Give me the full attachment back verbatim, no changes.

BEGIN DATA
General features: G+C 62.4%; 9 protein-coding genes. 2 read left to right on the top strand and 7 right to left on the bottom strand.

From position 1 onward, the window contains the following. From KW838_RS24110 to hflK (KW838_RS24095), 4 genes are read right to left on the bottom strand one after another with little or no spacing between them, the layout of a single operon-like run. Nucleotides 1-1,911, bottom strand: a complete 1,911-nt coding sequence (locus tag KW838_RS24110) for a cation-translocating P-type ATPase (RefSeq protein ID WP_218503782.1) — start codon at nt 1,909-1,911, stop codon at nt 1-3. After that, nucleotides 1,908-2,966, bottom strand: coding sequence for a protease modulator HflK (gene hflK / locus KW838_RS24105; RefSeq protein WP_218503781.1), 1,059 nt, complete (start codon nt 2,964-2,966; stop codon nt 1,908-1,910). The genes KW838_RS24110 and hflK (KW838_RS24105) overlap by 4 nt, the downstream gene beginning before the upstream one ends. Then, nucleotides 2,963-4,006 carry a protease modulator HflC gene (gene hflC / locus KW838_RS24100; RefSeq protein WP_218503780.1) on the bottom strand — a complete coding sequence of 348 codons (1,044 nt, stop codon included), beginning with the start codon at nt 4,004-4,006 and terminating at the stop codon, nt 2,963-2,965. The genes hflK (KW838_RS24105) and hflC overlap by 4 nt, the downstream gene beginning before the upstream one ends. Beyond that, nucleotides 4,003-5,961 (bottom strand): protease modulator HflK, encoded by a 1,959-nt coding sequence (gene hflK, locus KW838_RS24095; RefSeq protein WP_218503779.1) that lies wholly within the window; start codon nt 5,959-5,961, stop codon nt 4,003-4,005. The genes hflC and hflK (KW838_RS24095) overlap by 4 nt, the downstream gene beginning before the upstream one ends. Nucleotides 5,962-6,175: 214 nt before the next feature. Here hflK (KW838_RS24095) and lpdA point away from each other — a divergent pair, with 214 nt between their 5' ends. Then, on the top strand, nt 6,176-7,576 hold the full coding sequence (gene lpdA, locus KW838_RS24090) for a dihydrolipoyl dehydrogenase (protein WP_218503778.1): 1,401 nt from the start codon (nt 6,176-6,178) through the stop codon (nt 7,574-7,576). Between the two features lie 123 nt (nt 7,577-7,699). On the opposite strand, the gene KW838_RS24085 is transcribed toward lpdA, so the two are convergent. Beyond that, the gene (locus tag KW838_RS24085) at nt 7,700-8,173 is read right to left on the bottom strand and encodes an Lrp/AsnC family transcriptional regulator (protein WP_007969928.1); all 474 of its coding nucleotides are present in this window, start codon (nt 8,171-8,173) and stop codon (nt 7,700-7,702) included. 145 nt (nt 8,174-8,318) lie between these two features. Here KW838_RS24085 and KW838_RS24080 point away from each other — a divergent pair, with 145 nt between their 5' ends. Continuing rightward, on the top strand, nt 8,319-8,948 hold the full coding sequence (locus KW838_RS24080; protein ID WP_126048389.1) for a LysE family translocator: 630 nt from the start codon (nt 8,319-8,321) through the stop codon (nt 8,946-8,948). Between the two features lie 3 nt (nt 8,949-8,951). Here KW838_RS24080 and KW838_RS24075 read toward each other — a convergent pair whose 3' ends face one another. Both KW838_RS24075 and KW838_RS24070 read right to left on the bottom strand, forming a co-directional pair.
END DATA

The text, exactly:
General features: G+C 62.4%; 9 protein-coding genes. 2 read left to right on the top strand and 7 right to left on the bottom strand.

From position 1 onward, the window contains the following. From KW838_RS24110 to hflK (KW838_RS24095), 4 genes are read right to left on the bottom strand one after another with little or no spacing between them, the layout of a single operon-like run. Nucleotides 1-1,911, bottom strand: a complete 1,911-nt coding sequence (locus tag KW838_RS24110) for a cation-translocating P-type ATPase (RefSeq protein ID WP_218503782.1) — start codon at nt 1,909-1,911, stop codon at nt 1-3. After that, nucleotides 1,908-2,966, bottom strand: coding sequence for a protease modulator HflK (gene hflK / locus KW838_RS24105; RefSeq protein WP_218503781.1), 1,059 nt, complete (start codon nt 2,964-2,966; stop codon nt 1,908-1,910). The genes KW838_RS24110 and hflK (KW838_RS24105) overlap by 4 nt, the downstream gene beginning before the upstream one ends. Then, nucleotides 2,963-4,006 carry a protease modulator HflC gene (gene hflC / locus KW838_RS24100; RefSeq protein WP_218503780.1) on the bottom strand — a complete coding sequence of 348 codons (1,044 nt, stop codon included), beginning with the start codon at nt 4,004-4,006 and terminating at the stop codon, nt 2,963-2,965. The genes hflK (KW838_RS24105) and hflC overlap by 4 nt, the downstream gene beginning before the upstream one ends. Beyond that, nucleotides 4,003-5,961 (bottom strand): protease modulator HflK, encoded by a 1,959-nt coding sequence (gene hflK, locus KW838_RS24095; RefSeq protein WP_218503779.1) that lies wholly within the window; start codon nt 5,959-5,961, stop codon nt 4,003-4,005. The genes hflC and hflK (KW838_RS24095) overlap by 4 nt, the downstream gene beginning before the upstream one ends. Nucleotides 5,962-6,175: 214 nt before the next feature. Here hflK (KW838_RS24095) and lpdA point away from each other — a divergent pair, with 214 nt between their 5' ends. Then, on the top strand, nt 6,176-7,576 hold the full coding sequence (gene lpdA, locus KW838_RS24090) for a dihydrolipoyl dehydrogenase (protein WP_218503778.1): 1,401 nt from the start codon (nt 6,176-6,178) through the stop codon (nt 7,574-7,576). Between the two features lie 123 nt (nt 7,577-7,699). On the opposite strand, the gene KW838_RS24085 is transcribed toward lpdA, so the two are convergent. Beyond that, the gene (locus tag KW838_RS24085) at nt 7,700-8,173 is read right to left on the bottom strand and encodes an Lrp/AsnC family transcriptional regulator (protein WP_007969928.1); all 474 of its coding nucleotides are present in this window, start codon (nt 8,171-8,173) and stop codon (nt 7,700-7,702) included. 145 nt (nt 8,174-8,318) lie between these two features. Here KW838_RS24085 and KW838_RS24080 point away from each other — a divergent pair, with 145 nt between their 5' ends. Continuing rightward, on the top strand, nt 8,319-8,948 hold the full coding sequence (locus KW838_RS24080; protein ID WP_126048389.1) for a LysE family translocator: 630 nt from the start codon (nt 8,319-8,321) through the stop codon (nt 8,946-8,948). Between the two features lie 3 nt (nt 8,949-8,951). Here KW838_RS24080 and KW838_RS24075 read toward each other — a convergent pair whose 3' ends face one another. Both KW838_RS24075 and KW838_RS24070 read right to left on the bottom strand, forming a co-directional pair.